HigherLin4 - HIGHER-ORDER LINEAR ORDINARY DIFFERENTIAL...

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Unformatted text preview: HIGHER-ORDER LINEAR ORDINARY DIFFERENTIAL EQUATIONS IV: Laplace Transform Method David Levermore Department of Mathematics University of Maryland 21 June 2009 Because the presentation of this material in class will differ from that in the book, I felt that notes that closely follow the class presentation might be appreciated. 8. Laplace Transform Method 8.1. Definition of the Transform 2 8.2. Properties of the Transform 3 8.3. Existence and Differentiability 6 8.4. Transform of Derivatives and Initial-Value Problems 9 8.5. Piecewise Defined Forcing 12 8.6. Inverse Transform 14 8.7. Green Functions 19 8.8. Convolutions (not covered) 20 8.9. Natural Fundamental Sets (not covered) 23 1 2 8. Laplace Transform Method The Laplace transform will allow us to transform an initial-value problem for a linear ordinary differential equation with constant coefficients into a linear algebaric equation that can be easily solved. The solution of an initial-value problem can then be obtained from the solution of the algebaric equation by taking its so-called inverse Laplace transform. 8.1: Definition of the Transform. The Laplace transform of a function f ( t ) defined over t 0 is another function L [ f ]( s ) that is formally defined by L [ f ]( s ) = integraldisplay e st f ( t ) d t . (8.1) You should recall from calculus that the above definite integral is improper because its upper endpoint is . The proper definition of the Laplace transform is therefore L [ f ]( s ) = lim T integraldisplay T e st f ( t ) d t , (8.2) provided that the definite integrals over [0 , T ] appearing in the above limit are proper. The Laplace transform L [ f ]( s ) is defined only at those s for which the limit in (8.2) exists. Example. Use definition (8.2) to compute L [ e at ]( s ) for any real a . From (8.2) you see that for any s negationslash = a one has L [ e at ]( s ) = lim T integraldisplay T e st e at d t = lim T integraldisplay T e ( a s ) t d t = lim T e ( a s ) t a s vextendsingle vextendsingle vextendsingle vextendsingle T t =0 = lim T bracketleftbigg 1 s a e ( a s ) T s a bracketrightbigg = 1 s a for s > a, for s < a, while for s = a one has L [ e at ]( s ) = lim T integraldisplay T e ( s a ) t d t = lim T integraldisplay T d t = lim T T = . Therefore L [ e at ]( s ) is only defined for s > a with L [ e at ]( s ) = 1 s a for s > a. 3 Example. Use definition (8.2) to compute L [ t e at ]( s ) for any real a . From (8.2) you see that for any s negationslash = a one has L [ e at ]( s ) = lim T integraldisplay T t e st e at d t = lim T integraldisplay T t e ( a s ) t d t = lim T parenleftbigg t a s 1 ( a s ) 2 parenrightbigg e ( a s ) t vextendsingle vextendsingle vextendsingle vextendsingle T t =0 = lim T bracketleftbigg 1 ( s a ) 2 parenleftbigg T s a + 1 ( s a ) 2...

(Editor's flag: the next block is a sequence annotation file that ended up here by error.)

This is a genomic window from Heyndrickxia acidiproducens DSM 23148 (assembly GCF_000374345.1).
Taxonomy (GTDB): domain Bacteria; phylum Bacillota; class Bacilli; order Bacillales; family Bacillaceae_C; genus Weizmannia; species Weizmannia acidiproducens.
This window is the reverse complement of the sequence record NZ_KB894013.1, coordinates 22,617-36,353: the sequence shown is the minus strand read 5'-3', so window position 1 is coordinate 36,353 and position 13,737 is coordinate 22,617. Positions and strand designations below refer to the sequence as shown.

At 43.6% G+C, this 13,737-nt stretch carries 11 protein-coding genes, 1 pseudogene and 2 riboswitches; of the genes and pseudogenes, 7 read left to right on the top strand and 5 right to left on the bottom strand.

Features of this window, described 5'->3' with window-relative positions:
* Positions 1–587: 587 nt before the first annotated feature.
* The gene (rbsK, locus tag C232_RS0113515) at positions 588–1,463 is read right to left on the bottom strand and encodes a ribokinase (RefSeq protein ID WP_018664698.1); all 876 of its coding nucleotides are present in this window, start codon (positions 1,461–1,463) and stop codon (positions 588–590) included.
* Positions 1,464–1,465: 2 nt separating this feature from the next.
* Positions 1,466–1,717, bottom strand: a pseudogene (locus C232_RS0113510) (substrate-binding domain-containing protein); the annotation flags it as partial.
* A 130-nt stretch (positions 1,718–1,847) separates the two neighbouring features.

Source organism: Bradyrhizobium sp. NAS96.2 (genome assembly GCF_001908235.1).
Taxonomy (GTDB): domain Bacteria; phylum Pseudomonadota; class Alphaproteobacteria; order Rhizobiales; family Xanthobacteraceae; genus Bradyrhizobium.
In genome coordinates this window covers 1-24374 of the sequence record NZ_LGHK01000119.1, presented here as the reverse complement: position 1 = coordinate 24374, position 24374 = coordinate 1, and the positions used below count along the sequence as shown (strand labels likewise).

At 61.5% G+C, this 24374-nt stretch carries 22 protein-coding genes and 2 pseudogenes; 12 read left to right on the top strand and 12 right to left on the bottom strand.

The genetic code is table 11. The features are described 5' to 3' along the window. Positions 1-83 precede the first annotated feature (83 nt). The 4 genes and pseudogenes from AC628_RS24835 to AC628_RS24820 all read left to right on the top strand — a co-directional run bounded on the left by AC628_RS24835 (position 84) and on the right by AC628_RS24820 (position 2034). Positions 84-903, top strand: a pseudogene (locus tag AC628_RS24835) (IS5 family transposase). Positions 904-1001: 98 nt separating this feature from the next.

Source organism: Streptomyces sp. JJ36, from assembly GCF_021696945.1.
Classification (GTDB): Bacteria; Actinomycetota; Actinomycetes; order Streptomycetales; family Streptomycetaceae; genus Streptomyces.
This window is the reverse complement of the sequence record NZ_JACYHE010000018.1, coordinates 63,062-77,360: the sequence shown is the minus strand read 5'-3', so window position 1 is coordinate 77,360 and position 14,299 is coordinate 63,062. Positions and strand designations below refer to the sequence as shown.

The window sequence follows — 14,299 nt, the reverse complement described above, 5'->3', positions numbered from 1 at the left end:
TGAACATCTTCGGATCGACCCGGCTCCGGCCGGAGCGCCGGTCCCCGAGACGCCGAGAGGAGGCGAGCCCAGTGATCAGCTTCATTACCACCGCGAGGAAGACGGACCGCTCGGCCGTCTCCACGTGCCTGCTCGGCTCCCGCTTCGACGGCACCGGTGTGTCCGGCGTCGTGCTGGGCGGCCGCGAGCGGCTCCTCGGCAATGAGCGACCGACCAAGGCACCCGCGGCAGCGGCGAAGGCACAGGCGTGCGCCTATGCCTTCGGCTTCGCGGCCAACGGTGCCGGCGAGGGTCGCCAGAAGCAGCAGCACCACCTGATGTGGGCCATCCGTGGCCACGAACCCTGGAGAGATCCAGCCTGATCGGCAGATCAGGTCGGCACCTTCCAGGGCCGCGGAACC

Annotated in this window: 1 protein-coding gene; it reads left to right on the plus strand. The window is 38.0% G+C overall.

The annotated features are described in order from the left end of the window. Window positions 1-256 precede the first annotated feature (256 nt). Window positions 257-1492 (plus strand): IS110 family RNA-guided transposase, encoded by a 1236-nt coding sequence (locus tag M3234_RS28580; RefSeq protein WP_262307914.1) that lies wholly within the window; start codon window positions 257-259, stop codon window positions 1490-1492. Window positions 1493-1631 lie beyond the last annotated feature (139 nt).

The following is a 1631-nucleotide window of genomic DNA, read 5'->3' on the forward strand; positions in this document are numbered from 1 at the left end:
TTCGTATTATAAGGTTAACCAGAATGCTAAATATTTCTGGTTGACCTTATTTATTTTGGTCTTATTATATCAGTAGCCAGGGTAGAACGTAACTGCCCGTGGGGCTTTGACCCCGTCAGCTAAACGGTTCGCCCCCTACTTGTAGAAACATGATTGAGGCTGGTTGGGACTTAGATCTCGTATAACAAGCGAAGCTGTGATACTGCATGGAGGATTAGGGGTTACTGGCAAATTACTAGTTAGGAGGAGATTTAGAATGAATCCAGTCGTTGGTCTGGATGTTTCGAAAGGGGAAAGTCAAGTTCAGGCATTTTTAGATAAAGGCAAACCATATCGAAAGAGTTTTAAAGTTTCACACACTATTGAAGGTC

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This note was uploaded on 01/24/2011 for the course MATH math246 taught by Professor Levermore during the Spring '10 term at Maryland.

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HigherLin4 - HIGHER-ORDER LINEAR ORDINARY DIFFERENTIAL...

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